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How Studying Cellular Senescence Can Help Researchers Learn to Delay Aging

Chronic inflammation, one of the major hallmarks of aging, is thought to be partly caused by senescent cells that may accumulate in older individuals. Now, Yale researchers have received a grant from the National Institutes of Health (NIH) Common Fund’s Cellular Senescence Network Program (SenNet) to study these specialized cells.

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  • Why Are Some COVID Cases More Severe? ‘Humanized’ Mice Offer a Clue

    Why do 80 to 90% of people infected with COVID-19 experience only mild cases while 10 to 20% face more severe or life-threatening symptoms? Researchers in the lab of Yale’s Richard Flavell decided to pose this question to a “humanized mice” and revealed that the causes of severe COVID may lie in our own antiviral inflammatory response to the virus, the researchers report Dec. 17 in the journal Nature Biotechnology, https://doi.org/10.1038/s41587-021-01155-4. “Early in the course of disease, a strong immune response is crucial for survival,” Sefik said. “Later in the disease, it can be fatal.” The humanized mice models might also reveal strong clues to the causes and potential treatments of so-called long and severe COVID, the scientists said. The research was done in collaboration with Yale’s Akiko Iwasaki, Craig Wilen, Yuval Kluger, Eric Meffre, and Stephanie Halene.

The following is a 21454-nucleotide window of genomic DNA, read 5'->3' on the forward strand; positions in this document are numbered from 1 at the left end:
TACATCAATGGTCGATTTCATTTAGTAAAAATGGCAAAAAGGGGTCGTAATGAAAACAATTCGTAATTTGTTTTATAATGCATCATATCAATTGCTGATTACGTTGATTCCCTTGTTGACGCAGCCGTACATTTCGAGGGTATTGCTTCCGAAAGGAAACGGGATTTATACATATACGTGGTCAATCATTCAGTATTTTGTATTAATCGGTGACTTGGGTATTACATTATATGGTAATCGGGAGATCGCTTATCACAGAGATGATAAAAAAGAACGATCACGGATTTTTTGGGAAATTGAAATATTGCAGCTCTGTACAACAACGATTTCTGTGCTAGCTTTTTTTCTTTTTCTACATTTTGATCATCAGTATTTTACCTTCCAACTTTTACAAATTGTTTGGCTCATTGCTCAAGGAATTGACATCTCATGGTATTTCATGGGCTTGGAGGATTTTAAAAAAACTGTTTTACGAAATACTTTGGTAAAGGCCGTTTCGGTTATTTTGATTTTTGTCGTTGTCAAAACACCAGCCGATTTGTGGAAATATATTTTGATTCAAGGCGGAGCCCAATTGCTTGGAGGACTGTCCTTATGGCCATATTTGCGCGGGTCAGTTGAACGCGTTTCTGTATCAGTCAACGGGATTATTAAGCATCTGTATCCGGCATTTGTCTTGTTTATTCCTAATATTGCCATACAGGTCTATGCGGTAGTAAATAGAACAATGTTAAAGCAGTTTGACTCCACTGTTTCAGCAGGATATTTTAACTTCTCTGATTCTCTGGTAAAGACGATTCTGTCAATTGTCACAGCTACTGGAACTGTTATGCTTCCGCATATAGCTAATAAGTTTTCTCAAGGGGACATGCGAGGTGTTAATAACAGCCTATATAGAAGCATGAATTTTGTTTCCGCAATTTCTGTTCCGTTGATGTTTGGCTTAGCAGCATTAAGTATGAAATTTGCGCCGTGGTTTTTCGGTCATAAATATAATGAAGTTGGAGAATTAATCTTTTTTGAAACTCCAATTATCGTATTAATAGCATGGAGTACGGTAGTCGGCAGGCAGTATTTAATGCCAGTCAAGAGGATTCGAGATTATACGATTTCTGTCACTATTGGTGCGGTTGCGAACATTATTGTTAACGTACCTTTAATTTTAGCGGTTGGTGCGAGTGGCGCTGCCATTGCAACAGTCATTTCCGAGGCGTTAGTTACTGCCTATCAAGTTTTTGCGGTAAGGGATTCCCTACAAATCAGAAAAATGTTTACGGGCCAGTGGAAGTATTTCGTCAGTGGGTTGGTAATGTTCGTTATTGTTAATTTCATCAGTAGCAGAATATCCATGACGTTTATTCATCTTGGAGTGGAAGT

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  • $15M NIDA Grant Awarded to Serena Spudich, Mark Gerstein, and Yuval Kluger

    Principal Investigators Serena Spudich, MD, MA (Neurology), Mark Gerstein, PhD (Molecular Biophysics and Biochemistry), and Yuval Kluger, PhD (Pathology) were recently awarded a $15 million grant from the National Institute on Drug Abuse (NIDA) to establish a Data Center to coordinate, analyze, and make accessible single-cell and other molecular data sets generated by Single-Cell Opioid Responses in the Context of HIV (SCORCH) and other NIDA-funded HIV and substance use disorder projects.

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